Reflecting its Japanese origin, Ryuga is both simple and complex. While the dominant flow theme is simple, the details – such as the side surfaces and the wheels – are intricate. Solidity and fluidity live here together, in harmony.
FLOW THROUGH INTERIOR
Thanks to Mazda's innovative packaging expertise, Ryuga is significantly shorter and lower than today's four-passenger RX-8 sports car, yet it too accommodates four passengers in roomy comfort. A relatively long (110.2-inch) wheelbase and two large gull-wing doors provide a wide-open invitation to the interior.
As the doors rise to expose the interior of Ryuga and allow easy slide-in access, the passengers are presented with the fusion of a cockpit - designed to maximize the emotional connection between the car and driver - with the social atmosphere of the rear passenger space, where lounge-like comfort is ensured through expansive space and Nagare-inspired design.
The front bucket seats provide ample lateral support for energetic driving with the shape of the seats creating an impression of movement which is further emphasized by the patterns in the material.
The experimental 'floating' center cluster allows a high level of interface between the driver and the multi-function touch panel without having to take one's eyes off the road ahead. Information necessary for safe and dynamic driving is available to the driver with RPM and speed (which is shown in both analog and digital formats) being displayed on the same axis.
Flowing upwards, the center cluster dynamically penetrates the front information panel which reflects Zoom-Zoom futuristic and sporty design craftsmanship, as well as an integrated interface between man and machine. Elongated pods give the cockpit depth while bringing information closer to the driver's eyes. An open-top steering wheel provides enhanced sight lines to the instruments and the road ahead.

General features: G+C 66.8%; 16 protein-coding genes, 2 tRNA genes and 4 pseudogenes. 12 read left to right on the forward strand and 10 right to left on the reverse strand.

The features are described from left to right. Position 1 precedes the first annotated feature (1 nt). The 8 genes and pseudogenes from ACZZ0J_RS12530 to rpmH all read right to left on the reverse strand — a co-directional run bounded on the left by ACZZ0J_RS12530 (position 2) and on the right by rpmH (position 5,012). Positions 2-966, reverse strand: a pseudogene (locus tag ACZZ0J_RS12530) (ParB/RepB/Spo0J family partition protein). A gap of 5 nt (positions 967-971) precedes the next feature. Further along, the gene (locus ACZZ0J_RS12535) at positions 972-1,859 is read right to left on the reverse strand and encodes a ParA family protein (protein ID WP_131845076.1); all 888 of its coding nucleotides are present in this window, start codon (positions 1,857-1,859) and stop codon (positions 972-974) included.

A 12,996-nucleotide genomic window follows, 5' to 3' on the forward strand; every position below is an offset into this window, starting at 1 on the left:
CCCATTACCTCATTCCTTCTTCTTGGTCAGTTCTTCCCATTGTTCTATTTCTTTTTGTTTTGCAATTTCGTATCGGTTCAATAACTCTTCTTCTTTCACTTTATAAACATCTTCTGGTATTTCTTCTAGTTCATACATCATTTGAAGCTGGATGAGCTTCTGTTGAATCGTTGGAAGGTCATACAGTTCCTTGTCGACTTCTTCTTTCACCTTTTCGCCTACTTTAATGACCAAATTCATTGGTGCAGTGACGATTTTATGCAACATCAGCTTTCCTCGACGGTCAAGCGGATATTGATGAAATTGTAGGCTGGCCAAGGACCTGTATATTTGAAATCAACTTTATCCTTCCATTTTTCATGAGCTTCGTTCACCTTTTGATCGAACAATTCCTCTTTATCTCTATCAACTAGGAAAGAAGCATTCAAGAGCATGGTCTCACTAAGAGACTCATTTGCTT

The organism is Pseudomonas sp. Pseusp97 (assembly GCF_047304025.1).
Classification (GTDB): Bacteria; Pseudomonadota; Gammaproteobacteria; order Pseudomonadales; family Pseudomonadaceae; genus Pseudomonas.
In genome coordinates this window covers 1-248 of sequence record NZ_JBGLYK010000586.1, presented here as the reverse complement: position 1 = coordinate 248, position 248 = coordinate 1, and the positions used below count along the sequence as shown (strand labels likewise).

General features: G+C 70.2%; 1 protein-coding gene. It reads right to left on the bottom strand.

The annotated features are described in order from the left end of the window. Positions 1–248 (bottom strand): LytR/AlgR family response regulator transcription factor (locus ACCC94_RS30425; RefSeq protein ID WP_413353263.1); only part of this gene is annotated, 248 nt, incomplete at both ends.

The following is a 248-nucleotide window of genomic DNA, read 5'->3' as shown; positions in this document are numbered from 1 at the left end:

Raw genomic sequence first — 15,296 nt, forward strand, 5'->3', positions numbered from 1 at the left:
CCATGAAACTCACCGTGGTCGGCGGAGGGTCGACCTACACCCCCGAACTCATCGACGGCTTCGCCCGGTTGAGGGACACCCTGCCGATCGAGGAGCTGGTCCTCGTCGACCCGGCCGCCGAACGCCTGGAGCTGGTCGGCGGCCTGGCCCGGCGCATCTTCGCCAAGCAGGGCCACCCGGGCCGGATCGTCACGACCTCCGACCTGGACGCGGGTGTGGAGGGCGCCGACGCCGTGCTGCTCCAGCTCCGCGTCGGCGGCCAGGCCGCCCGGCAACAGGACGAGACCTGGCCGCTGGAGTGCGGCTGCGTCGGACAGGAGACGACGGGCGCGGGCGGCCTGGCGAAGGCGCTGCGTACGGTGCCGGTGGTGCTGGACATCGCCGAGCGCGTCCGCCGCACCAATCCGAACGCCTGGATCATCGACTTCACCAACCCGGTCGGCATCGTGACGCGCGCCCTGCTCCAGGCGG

Flow textures are emphasized in the door trim with lines that begin at the center of Ryuga's Mazda-trademark five-pointed grille and sweep rearward through interior surfaces. The artistic combination of leather, polished aluminum and translucent plastic give the interior a warm glow reminiscent of illumination themes already in use in current Mazda products.
DRIVING PERFORMANCE – ENVIRONMENT AND SAFETY TECHNOLOGIES TO SUPPORT ZOOM-ZOOM
Mazda is working on various technologies to deliver Zoom-Zoom driving in the future, including earth-friendly environmental technologies and people-friendly safety technologies. As part of the initiatives, an E85/Gasoline FLEX FUEL engine which runs on sustainable bio fuel could be used in Ryuga. This engine delivers torque and power, balancing driving and environmental performance. Other important features that will support safe driving are the Charge-Coupled Device (CCD) cameras installed for the rear monitoring system and the blind-spot monitoring system. These help ensure safe driving while changing lanes and allow easy identification of potential obstacles.
In order to ensure the car provides a Zoom-Zoom driving experience, which is the basis behind all the other features, an open top steering wheel is employed with highly sensitive settings to respond to the driver's smallest input. The car also features steer-by-wire technology and gauges that deliver superbly clear information to the driver. The dramatic wheels with TOYO PROXES 245/35R-21 tires complete the driving experience, and the sophisticated original tread pattern perfectly suits the Ryuga's design concept.
FLOW, AS A STATE OF MIND
"The real significance of both Nagare and Ryuga," notes van den Acker, "is that it's the first time Mazda has ventured forth in search of a design motif that is undeniably new. Both concepts are exploratory studies and neither is planned for production. While Mazdas of the past and present have embraced flow in various ways, it's our intention to greatly intensify that character in the future."